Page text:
As for The Battle of Five Armies itself? It did not have the emotional resonance of The Return of the King, which logically it could not have, being part three of six. But I still felt the disappointment as this is simultaneously, part six of six. A seventh may never be made. Though it is a strange criticism to make, make a film that’ll keep me going for the next few decades.

Before I continue I should explain what scene almost ruined the entire film for me. The confrontation on Dol Guldur between Galadriel and Sauron and the Nazgûl just didn’t make sense. At first Galadriel appears scared of the Nazgûl then she dismisses all nine and Sauron with seeming ease. It’s a scene that manages to both understate and overstate her power, with added rubbish special effects to boot. We know that Sauron was defeated at Dol Goldur and that Galadriel was the most powerful elf in Middle Earth, but surely there was a way of telling that story better. It continues to irk me in a way that no other scene in the six films ever has.

But that aside. I enjoyed it. The opening scene was near perfect. Though it worries how much regret I felt, when Smaug’s light was finally extinguished. I never felt that for the Balrog.

I was convinced by Thorin’s descent into paranoid madness and teary eyed by his eventual redemption.

Bard’s assumption of power was admirable. Thranduil’s lofty coldness, softened, was wonderful. The battle scenes were spectacular, if a little confusing. How Azog managed to establish his command post still escapes me. (I won’t mention the rock worms) I enjoyed the fact that while dwarves hate elves, they will at least treat with them, but show them an overwhelming force of orcs and they will charge them without pause for breath. I’d liked to have seen more of the Charge of the Women and again with the Eagles without any explanation. If I hadn’t read the books, I think I’d have lost my mind with the Eagles.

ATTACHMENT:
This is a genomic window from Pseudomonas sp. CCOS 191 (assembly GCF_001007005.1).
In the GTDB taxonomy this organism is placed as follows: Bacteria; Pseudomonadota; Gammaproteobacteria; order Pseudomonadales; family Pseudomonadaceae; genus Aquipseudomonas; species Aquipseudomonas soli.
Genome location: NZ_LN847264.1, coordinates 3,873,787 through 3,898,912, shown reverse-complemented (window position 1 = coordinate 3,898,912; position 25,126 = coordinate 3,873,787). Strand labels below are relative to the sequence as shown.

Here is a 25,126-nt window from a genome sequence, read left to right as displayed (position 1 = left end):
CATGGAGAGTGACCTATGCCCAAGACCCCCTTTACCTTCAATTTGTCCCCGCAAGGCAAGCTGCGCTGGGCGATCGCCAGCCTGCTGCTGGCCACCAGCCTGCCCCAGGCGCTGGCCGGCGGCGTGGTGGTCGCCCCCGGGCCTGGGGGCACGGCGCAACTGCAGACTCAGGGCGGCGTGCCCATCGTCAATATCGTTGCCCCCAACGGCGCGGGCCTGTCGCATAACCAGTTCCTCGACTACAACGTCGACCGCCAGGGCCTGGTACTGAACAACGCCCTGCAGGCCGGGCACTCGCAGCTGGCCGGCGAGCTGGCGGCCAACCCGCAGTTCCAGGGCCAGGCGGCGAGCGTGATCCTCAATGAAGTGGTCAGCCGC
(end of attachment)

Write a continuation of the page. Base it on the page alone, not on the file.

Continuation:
I really enjoyed the way the deaths of Kili and Fili were handled. The former without any heroism, the latter, his eyes trained on his love while he breathed his last.

Legolas got to do his circus tricks. You’re either going to love or hate that.

But in the end, The Hobbit is about Bilbo and I think he shone. He is a true adventurer. Bilbo has a charisma that Frodo never had. Be it dwarf, elf or man, Bilbo is always a force to be reckoned with. He has none of Frodo’s deference. And that he was already in thrall to the ring by the film’s end was made exquisitely apparent.

And now, the only thing left to do is wait for the extended version. And after that, back to the books and pray to Eru that the rights to The Silmarillion become available.

May the Star of Eärendil shine upon you.

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Well I finally did it.

Well I finally did it. I ticked another item off my ‘oh my Gandalf I’ve turned 40 and I’m going to die’ Bucket List. On Tuesday, November 4, I performed a five minute stand-up comedy set in the Ha’Penny Bridge Inn.

It went well. It went very well.